The Pyramid Rock 2013 festival has been cancelled, with a statement confirming that the organisers of the annual New Year’s festival will not be going ahead this year, citing “tough economic conditions.”

A full statement appeared on Pyramid Rock’s official website that reads:

Inversion Productions, the promoter of the Pyramid Rock Festival has regretfully advised they will not be proceeding with the event in 2013.

First held in 2004 the multi-day camping music festival has gained an excellent reputation providing top entertainment for young music fans in a safe environment. Over nine years of operation the annual New Year’s Eve festival has hosted national and international artists from across the globe at a coastal property on Phillip Island.

Due to tough economic conditions in recent years the Festival has become unviable for Inversion Productions and their only option is to cancel the event. Options will be explored for the festival to return on a permanent basis in 2014.

The statement has actually been sitting on the site, unnoticed for two days, without gaining attention from music media (guilty). Additionally, the festival’s Facebook and Twitter accounts laying dormant since January, following shortly after the conclusion of last year’s event with a lineup that included international artists The Cribs, Blood Red Shoes, and Unknown Mortal Orchestra alongside locals such as Tame Impal, Karnivol, 360, Kingswood, Saskwatch, and more.

Since its inception in as a one-day event in 2004 – featuring Regurgitator, Magic Dirt, Cog, andDallas Crane – the Phillip Island music festival swiftly grew into a two-day, New Years extravaganza complete with camping and multiple stages.

Our Tone Deaf reviewer of Pyramid Rock 2012 noted that the festival had undergone some downsizing in scale, noting that “the festival’s ninth annual running… [was a] much smaller event than in previous years, with less than 5,000 punters [taking] to the picturesque Phillip Island to welcome 2013.” “Due to tough economic conditions in recent years the Festival has become unviable for Inversion Productions and their only option is to cancel the event.”

Adding that: “The main stage took a considerable downsize; now appearing under a Big Top with the secondary Pharaoh’s Stage becoming smaller still. For the artists, the smaller crowds would be considered somewhat disappointing, however the experience was ultimately improved for the punter.”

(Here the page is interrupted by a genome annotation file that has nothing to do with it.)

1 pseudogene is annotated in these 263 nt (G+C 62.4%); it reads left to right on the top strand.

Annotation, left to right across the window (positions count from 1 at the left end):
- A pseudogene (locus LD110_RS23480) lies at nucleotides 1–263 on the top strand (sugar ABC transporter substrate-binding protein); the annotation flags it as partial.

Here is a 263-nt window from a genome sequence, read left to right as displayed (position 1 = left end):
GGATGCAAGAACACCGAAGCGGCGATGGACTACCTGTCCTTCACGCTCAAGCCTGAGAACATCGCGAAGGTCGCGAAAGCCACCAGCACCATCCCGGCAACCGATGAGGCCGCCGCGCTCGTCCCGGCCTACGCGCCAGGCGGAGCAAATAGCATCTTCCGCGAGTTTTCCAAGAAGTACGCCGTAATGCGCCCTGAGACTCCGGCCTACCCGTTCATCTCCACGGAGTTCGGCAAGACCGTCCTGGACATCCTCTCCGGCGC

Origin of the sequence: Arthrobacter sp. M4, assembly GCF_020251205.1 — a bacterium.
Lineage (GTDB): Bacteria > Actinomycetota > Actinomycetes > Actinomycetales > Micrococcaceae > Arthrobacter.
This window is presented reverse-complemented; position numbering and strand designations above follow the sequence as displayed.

The news of Pyramid Rock’s cancellation due to “tough economic conditions” follows hot on the heels of Tone Deaf’s exclusive report that the company formerly known as Future Entertainment Pty Ltd has entered liquidation. Additionally, Fat As Butter promoters Mothership Music also recently entered voluntary liquidation after losing a crucial court case seeking over $400,000 in damages against Flo Rida for his 2011 festival no-show.

Then there was the messy financial collapse of Peats Ridge Festival, entering into liquidation as creditors and liquidators were left searching for scraps amidst accusations that the festival’s promoter had embezzled $1.3 million and attempted to wipe records; the fallout out from Peats Ridge is still being felt as it mires through a sticky saga.

The Pyramid Rock festival cancellation marks a major blow to yet another mid-sized music festival, with many going quietly into that good night, with Tasmania’s Soundscape Festival quietly exiting the scene after a strong final showing despite poor ticket sales, and reggae and roots Ragamuffin Festival not returning for 2013.

There have been many more victims in the competitive music market in recent years, as industry reports note that Australia’s live music industry has experienced a dip in revenue and attendance, forcing even the biggest music festival players to enter into mergers to bolster against the encroachment of fierce competition.

Last year, Michael Chugg and his Chugg Entertainment group bought into Homebake as well as a new deal with A&R Worldwide.

Big Day Out is charging ahead with their first ever triple-bill of headliners for next year’s Blur, Arcade Fire, and Pearl Jam-topped edition, but it came about after a lot was riding on this year’s edition in January following the partnership between Big Day Out and international promoters C3 Presents. Likewise the forged partnership between the top brass of Falls Festival and Splendour In The Grass, which helped make Falls thrice as nice this year as it heads to Byron Bay for the first time ever.

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